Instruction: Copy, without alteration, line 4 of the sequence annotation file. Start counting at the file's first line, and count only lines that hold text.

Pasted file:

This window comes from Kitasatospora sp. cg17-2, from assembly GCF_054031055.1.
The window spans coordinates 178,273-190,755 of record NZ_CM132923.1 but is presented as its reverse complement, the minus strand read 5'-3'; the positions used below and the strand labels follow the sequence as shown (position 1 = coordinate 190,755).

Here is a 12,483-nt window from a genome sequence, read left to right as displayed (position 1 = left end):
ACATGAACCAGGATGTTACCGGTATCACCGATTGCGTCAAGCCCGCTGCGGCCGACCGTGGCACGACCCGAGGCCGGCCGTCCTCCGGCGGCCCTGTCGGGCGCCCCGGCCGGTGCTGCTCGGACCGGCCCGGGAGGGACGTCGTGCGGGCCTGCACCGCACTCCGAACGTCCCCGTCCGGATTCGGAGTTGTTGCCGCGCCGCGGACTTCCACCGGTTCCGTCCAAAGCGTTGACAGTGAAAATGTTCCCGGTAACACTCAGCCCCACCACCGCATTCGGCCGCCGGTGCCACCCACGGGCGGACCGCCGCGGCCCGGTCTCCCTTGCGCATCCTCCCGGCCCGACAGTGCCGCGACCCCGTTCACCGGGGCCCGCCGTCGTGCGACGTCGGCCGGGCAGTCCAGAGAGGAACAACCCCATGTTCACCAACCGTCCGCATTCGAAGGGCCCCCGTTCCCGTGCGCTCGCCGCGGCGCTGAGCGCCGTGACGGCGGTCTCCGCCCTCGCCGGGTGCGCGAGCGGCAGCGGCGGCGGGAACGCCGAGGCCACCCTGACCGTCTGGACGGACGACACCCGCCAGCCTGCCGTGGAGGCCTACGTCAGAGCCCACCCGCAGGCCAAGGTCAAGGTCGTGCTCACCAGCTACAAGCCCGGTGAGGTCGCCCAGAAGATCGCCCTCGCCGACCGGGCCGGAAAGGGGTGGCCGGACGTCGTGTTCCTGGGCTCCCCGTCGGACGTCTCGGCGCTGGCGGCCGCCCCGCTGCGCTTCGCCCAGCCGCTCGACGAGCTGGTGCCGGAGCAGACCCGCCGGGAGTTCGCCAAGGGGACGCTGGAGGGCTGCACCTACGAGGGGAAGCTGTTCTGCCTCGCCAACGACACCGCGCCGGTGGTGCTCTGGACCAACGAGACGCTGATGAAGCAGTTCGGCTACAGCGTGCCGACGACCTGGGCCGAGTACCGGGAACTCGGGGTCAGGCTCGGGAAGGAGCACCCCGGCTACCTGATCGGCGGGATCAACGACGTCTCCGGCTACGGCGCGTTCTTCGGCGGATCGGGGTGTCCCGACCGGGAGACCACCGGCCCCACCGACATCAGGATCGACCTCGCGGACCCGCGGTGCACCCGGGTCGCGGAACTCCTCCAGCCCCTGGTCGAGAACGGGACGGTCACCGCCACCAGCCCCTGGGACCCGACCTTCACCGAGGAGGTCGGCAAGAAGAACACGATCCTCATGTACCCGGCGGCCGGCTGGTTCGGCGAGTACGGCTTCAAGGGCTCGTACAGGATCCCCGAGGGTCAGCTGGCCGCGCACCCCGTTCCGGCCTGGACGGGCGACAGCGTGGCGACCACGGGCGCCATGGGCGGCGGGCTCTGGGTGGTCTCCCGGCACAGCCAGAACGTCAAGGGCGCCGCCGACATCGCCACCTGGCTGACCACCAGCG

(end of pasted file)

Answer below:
ACATGAACCAGGATGTTACCGGTATCACCGATTGCGTCAAGCCCGCTGCGGCCGACCGTGGCACGACCCGAGGCCGGCCGTCCTCCGGCGGCCCTGTCGGGCGCCCCGGCCGGTGCTGCTCGGACCGGCCCGGGAGGGACGTCGTGCGGGCCTGCACCGCACTCCGAACGTCCCCGTCCGGATTCGGAGTTGTTGCCGCGCCGCGGACTTCCACCGGTTCCGTCCAAAGCGTTGACAGTGAAAATGTTCCCGGTAACACTCAGCCCCACCACCGCATTCGGCCGCCGGTGCCACCCACGGGCGGACCGCCGCGGCCCGGTCTCCCTTGCGCATCCTCCCGGCCCGACAGTGCCGCGACCCCGTTCACCGGGGCCCGCCGTCGTGCGACGTCGGCCGGGCAGTCCAGAGAGGAACAACCCCATGTTCACCAACCGTCCGCATTCGAAGGGCCCCCGTTCCCGTGCGCTCGCCGCGGCGCTGAGCGCCGTGACGGCGGTCTCCGCCCTCGCCGGGTGCGCGAGCGGCAGCGGCGGCGGGAACGCCGAGGCCACCCTGACCGTCTGGACGGACGACACCCGCCAGCCTGCCGTGGAGGCCTACGTCAGAGCCCACCCGCAGGCCAAGGTCAAGGTCGTGCTCACCAGCTACAAGCCCGGTGAGGTCGCCCAGAAGATCGCCCTCGCCGACCGGGCCGGAAAGGGGTGGCCGGACGTCGTGTTCCTGGGCTCCCCGTCGGACGTCTCGGCGCTGGCGGCCGCCCCGCTGCGCTTCGCCCAGCCGCTCGACGAGCTGGTGCCGGAGCAGACCCGCCGGGAGTTCGCCAAGGGGACGCTGGAGGGCTGCACCTACGAGGGGAAGCTGTTCTGCCTCGCCAACGACACCGCGCCGGTGGTGCTCTGGACCAACGAGACGCTGATGAAGCAGTTCGGCTACAGCGTGCCGACGACCTGGGCCGAGTACCGGGAACTCGGGGTCAGGCTCGGGAAGGAGCACCCCGGCTACCTGATCGGCGGGATCAACGACGTCTCCGGCTACGGCGCGTTCTTCGGCGGATCGGGGTGTCCCGACCGGGAGACCACCGGCCCCACCGACATCAGGATCGACCTCGCGGACCCGCGGTGCACCCGGGTCGCGGAACTCCTCCAGCCCCTGGTCGAGAACGGGACGGTCACCGCCACCAGCCCCTGGGACCCGACCTTCACCGAGGAGGTCGGCAAGAAGAACACGATCCTCATGTACCCGGCGGCCGGCTGGTTCGGCGAGTACGGCTTCAAGGGCTCGTACAGGATCCCCGAGGGTCAGCTGGCCGCGCACCCCGTTCCGGCCTGGACGGGCGACAGCGTGGCGACCACGGGCGCCATGGGCGGCGGGCTCTGGGTGGTCTCCCGGCACAGCCAGAACGTCAAGGGCGCCGCCGACATCGCCACCTGGCTGACCACCAGCG